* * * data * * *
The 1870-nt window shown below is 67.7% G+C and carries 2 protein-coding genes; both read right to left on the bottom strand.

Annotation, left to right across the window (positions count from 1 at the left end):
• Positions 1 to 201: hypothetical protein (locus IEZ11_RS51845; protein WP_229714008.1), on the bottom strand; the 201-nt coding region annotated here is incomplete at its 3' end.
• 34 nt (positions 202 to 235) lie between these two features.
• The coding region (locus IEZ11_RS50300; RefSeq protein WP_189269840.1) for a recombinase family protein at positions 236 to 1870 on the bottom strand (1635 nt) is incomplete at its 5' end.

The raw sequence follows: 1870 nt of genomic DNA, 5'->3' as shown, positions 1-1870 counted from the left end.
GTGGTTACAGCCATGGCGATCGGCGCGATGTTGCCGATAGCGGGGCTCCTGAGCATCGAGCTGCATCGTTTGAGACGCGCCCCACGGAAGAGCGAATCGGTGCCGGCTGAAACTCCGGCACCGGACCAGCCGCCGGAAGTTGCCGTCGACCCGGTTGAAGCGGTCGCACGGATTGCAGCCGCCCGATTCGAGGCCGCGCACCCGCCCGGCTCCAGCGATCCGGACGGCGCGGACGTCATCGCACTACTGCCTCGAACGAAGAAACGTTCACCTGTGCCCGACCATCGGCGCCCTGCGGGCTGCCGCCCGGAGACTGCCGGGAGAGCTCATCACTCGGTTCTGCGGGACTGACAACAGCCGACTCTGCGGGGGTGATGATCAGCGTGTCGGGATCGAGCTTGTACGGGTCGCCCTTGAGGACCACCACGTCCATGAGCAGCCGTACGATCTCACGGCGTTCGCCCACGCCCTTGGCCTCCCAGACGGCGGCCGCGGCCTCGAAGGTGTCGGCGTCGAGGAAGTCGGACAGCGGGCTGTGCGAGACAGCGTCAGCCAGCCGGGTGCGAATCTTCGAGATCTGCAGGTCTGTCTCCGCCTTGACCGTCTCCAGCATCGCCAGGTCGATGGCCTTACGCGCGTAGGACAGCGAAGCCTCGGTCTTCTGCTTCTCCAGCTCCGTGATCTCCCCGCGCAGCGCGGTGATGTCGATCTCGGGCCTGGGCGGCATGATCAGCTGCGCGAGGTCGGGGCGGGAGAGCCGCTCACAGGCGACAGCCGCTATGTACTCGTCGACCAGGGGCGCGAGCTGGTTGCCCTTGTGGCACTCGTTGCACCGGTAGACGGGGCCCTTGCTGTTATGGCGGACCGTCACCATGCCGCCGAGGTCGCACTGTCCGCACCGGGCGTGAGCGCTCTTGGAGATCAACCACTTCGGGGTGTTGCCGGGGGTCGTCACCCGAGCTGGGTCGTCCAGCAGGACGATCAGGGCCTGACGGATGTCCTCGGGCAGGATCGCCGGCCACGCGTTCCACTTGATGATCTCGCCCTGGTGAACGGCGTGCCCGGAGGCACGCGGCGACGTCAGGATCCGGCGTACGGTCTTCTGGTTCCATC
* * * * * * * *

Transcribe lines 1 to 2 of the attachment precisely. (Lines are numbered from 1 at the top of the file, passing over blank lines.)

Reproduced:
The 1870-nt window shown below is 67.7% G+C and carries 2 protein-coding genes; both read right to left on the bottom strand.

Annotation, left to right across the window (positions count from 1 at the left end):